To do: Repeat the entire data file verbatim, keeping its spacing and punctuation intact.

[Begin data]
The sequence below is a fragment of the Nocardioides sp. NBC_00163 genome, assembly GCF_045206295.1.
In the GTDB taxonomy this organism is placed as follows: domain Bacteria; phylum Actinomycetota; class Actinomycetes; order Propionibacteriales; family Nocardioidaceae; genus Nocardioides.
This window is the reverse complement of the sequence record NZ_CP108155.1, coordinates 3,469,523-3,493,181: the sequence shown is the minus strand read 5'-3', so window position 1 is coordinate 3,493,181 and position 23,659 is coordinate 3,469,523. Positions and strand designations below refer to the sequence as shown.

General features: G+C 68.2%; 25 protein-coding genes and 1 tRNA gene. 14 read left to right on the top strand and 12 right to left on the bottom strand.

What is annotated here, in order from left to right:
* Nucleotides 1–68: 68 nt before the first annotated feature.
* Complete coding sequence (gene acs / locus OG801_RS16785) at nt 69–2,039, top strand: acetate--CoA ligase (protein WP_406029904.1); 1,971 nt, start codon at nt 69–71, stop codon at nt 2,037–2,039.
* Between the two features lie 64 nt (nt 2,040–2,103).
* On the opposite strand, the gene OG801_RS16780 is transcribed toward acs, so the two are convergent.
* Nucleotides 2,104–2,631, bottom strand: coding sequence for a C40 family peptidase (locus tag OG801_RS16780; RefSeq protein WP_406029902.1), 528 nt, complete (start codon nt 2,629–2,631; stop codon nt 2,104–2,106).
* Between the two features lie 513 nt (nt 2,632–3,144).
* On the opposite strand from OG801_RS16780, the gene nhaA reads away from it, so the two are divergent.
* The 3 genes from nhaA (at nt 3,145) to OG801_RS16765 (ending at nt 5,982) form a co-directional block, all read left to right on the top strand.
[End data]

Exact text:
The sequence below is a fragment of the Nocardioides sp. NBC_00163 genome, assembly GCF_045206295.1.
In the GTDB taxonomy this organism is placed as follows: domain Bacteria; phylum Actinomycetota; class Actinomycetes; order Propionibacteriales; family Nocardioidaceae; genus Nocardioides.
This window is the reverse complement of the sequence record NZ_CP108155.1, coordinates 3,469,523-3,493,181: the sequence shown is the minus strand read 5'-3', so window position 1 is coordinate 3,493,181 and position 23,659 is coordinate 3,469,523. Positions and strand designations below refer to the sequence as shown.

General features: G+C 68.2%; 25 protein-coding genes and 1 tRNA gene. 14 read left to right on the top strand and 12 right to left on the bottom strand.

What is annotated here, in order from left to right:
* Nucleotides 1–68: 68 nt before the first annotated feature.
* Complete coding sequence (gene acs / locus OG801_RS16785) at nt 69–2,039, top strand: acetate--CoA ligase (protein WP_406029904.1); 1,971 nt, start codon at nt 69–71, stop codon at nt 2,037–2,039.
* Between the two features lie 64 nt (nt 2,040–2,103).
* On the opposite strand, the gene OG801_RS16780 is transcribed toward acs, so the two are convergent.
* Nucleotides 2,104–2,631, bottom strand: coding sequence for a C40 family peptidase (locus tag OG801_RS16780; RefSeq protein WP_406029902.1), 528 nt, complete (start codon nt 2,629–2,631; stop codon nt 2,104–2,106).
* Between the two features lie 513 nt (nt 2,632–3,144).
* On the opposite strand from OG801_RS16780, the gene nhaA reads away from it, so the two are divergent.
* The 3 genes from nhaA (at nt 3,145) to OG801_RS16765 (ending at nt 5,982) form a co-directional block, all read left to right on the top strand.